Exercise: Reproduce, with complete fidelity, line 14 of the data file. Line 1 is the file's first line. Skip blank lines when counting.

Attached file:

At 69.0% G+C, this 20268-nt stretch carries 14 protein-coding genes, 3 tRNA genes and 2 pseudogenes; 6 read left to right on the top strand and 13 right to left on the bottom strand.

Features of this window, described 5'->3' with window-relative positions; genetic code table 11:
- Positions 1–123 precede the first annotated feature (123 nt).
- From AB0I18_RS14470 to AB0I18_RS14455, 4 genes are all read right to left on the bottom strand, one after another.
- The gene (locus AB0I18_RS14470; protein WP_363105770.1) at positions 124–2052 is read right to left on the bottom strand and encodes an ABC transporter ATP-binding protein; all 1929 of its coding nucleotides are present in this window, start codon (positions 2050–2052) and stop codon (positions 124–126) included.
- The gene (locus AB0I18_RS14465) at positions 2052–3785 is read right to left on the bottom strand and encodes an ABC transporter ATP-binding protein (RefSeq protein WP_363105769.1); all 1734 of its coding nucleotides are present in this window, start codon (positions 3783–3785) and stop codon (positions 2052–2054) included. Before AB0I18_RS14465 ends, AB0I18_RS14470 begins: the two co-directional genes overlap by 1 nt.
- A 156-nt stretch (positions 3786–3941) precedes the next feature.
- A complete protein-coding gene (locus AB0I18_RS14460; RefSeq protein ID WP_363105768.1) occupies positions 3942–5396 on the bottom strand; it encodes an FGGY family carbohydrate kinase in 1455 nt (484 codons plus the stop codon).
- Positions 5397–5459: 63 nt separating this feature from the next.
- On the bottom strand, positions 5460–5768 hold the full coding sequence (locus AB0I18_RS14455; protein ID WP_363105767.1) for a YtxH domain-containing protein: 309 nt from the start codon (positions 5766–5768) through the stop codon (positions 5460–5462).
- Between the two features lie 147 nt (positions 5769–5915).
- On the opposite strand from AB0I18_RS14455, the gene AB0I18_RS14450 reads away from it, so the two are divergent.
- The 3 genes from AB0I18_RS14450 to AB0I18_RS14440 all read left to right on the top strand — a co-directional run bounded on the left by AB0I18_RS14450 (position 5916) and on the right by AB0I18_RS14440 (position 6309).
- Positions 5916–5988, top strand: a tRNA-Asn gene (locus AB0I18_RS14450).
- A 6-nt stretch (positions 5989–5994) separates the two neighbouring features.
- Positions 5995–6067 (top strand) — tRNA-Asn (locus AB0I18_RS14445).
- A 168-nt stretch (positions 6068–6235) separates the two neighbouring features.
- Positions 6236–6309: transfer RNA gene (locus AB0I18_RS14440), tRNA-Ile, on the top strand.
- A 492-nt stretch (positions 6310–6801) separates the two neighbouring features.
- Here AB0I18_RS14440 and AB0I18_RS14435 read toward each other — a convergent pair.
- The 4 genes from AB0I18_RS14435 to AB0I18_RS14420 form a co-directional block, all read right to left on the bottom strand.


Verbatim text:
- Positions 5916–5988, top strand: a tRNA-Asn gene (locus AB0I18_RS14450).